Catherine Russell Captures All the Shades of Blue in the New Orleans Musical Tradition

This week at Birdland, the singer is serving two masters: It’s Mardi Gras at New Orleans and it’s Valentine’s Day everywhere. These two events necessitate two entirely different kinds of music.

Howard Melton
Catherine Russell at Birdland. Howard Melton

Catherine Russell
Through February 18

“I’ve given up sadness for Lent,” singer Catherine Russell tells the crowd at the start of her late show on opening night of her ongoing run at Birdland. Since the passing of the great Freddie Cole at the start of the pandemic, Ms. Russell has been the most dependable Valentine’s attraction a jazz venue could possibly have.

This week, though, Ms. Russell is serving two masters: on one hand, it’s Mardi Gras at New Orleans, an occasion worth celebrating nationally and even globally; on the other, it’s Valentine’s Day everywhere. These two events necessitate two entirely different kinds of music.  

Valentine’s Day songs are romantic and intimate, about the most personal relationships that exist, whereas Mardi Gras songs are just the opposite — extroverted and outgoing, they don’t just ask you to have a good time, they literally command you to party until you pass out.

Two opposing ideas? Not necessarily. It helps that Ms. Russell has her usual high level of accompaniment, with guitarist and musical director Matt Munisteri leading a rhythm section of pianist Ben Paterson, bassist Tal Ronin, and drummer Mark McLean, along with three hornsL trumpeter Jon-Erik Kellso, trombonist John Allred, and Evan Arntzen on clarinet and multiple saxophones.  

Ms. Russell is in a good position to understand the music of New Orleans, as her father, the pianist, composer, and bandleader Luis Russell (1902-63) was one of the founding fathers of jazz, and closely associated with both King Oliver and Louis Armstrong. It’s been nearly a century since Russell made his first recordings — with a group of Crescent expats at Chicago — and Ms. Russell shows that the notion of New Orleans music covers a much wider range of styles that might be organized chronologically than it does geographically.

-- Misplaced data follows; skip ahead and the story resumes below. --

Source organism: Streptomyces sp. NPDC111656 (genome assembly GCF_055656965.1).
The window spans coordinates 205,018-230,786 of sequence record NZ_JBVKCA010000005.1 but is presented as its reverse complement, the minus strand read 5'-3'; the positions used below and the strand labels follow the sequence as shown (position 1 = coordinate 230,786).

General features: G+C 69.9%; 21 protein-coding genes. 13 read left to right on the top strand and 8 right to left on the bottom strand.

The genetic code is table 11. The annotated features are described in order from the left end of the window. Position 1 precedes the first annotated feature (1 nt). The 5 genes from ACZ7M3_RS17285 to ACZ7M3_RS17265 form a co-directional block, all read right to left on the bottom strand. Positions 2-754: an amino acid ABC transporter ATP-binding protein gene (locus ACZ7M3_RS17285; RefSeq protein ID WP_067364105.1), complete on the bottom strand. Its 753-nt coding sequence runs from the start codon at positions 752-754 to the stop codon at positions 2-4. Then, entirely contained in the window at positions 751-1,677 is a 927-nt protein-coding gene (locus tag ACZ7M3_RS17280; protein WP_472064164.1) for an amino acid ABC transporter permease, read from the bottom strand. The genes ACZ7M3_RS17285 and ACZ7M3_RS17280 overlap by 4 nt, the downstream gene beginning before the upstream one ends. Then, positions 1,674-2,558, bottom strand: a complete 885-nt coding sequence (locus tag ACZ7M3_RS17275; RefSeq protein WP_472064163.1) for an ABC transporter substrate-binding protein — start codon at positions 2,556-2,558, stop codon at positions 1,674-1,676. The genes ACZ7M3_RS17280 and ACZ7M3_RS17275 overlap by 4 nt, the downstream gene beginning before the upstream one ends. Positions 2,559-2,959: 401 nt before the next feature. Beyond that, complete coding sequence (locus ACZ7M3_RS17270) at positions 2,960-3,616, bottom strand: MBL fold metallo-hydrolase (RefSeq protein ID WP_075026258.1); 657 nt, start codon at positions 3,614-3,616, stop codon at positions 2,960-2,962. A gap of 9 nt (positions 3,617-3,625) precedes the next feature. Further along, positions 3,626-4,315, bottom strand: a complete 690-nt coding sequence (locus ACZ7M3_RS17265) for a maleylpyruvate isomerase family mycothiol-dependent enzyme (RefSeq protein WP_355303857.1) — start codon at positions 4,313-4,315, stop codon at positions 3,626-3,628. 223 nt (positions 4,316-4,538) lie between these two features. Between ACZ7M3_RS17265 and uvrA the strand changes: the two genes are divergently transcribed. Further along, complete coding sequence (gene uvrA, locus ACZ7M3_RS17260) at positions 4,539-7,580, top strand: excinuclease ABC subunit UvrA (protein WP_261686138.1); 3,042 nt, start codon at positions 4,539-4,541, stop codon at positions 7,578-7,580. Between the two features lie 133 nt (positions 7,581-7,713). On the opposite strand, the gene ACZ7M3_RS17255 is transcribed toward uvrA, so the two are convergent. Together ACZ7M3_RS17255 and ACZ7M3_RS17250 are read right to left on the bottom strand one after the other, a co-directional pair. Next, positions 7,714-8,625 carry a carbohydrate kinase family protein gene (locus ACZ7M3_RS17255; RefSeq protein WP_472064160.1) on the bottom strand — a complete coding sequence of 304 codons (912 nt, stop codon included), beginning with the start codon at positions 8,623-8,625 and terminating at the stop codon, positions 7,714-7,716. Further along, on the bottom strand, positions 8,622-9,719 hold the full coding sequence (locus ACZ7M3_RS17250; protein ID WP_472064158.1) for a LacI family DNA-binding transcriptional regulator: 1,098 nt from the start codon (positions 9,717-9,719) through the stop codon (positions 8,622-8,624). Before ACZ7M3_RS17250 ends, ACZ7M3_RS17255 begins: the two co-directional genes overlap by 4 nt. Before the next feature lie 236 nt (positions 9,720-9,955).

To that end, the band started with an instrumental of “Way Down Yonder in New Orleans,” a 1922 song by a pair of African-American composers, Henry Creamer and Turner Layton. Over the course of the set there were songs by other Black songwriters, such as “Sticks and Stones,” which was Andy Razaf’s contribution to the era of the swinging nursery rhyme and was famously recorded by Henry “Red” Allen, another NOLA trumpet master and associate of Russell pere, even before “A-Tisket, A-Tasket.”  Then there was “Do the Fat Tuesday” by Kermit Ruffins, a contemporary brass giant, in which she led us with a rather insistent dance instruction — lots of putting hands on hips.

Indeed, Ms. Russell is one of the few singers ever who can so expertly capture all the shades of blue in the New Orleans musical tradition. Much of the set was a swinging survey of NOLA R&B legends, among them Barbara George’s “I Know (You Don’t Love Me No More),” essentially a torch song with a very heavy backbeat; Earl King’s “Come On,” another dance-driven bacchanal; Lee Dorsey’s “People Gonna Talk”; and “Don’t You Make Me High,” a very personal and rather private party from the repertoire of Blue Lu Barker. 

Taking a wider territorial survey, Mr. Russell offered other examples of the classic blues, such as the 1920 “It’s Right Here For You” and Helen Humes’s 1944 “Fortune Tellin’ Man,” which inspired a moaning, muted solo from Mr. Kellso. And she explored other vices well beyond the more carnal aspects of the carnival, with Amos Milburn’s ‘One Scotch, One Bourbon, One Beer,” during which bartender Brian Wilson was happy to demonstrate.

Ms. Russell and her seven-piece orchestra guided us through a wide range of styles; embracing her father’s central American origins (he grew up in Panama and moved to New Orleans in his late teens), she treated us to a full-on calypso, “Dorothy” by The Mighty Sparrow. After singing it, she informed us she had chosen that one because most pre-Harry Belafonte calypsos — famously “Stone Cold Dead in the Market” — are excessively homicidal.

Even so, there was space for traditional love songs as well, among them a tender yet still rhythmic reading of “The Touch of Your Lips” by British bandleader Ray Noble, which boasted a zesty tenor solo from Mr. Arntzen.  Then there’s “A Kiss to Build a Dream On,” representing the unique confluence of Oscar Hammerstein II, the Marx Brothers, and Louis Armstrong, who all play a role in that song’s history. She knows perfectly how to switch gears, and intermingle a little romance amidst all the revelry.

At the close of her late set, she revised her statement from the opening: “This year, I’m also giving up depression for lent.” Catherine Russell performs with so much joy and positivity that both sadness and depression wouldn’t be caught within a thousand miles of Birdland.

The New York Sun

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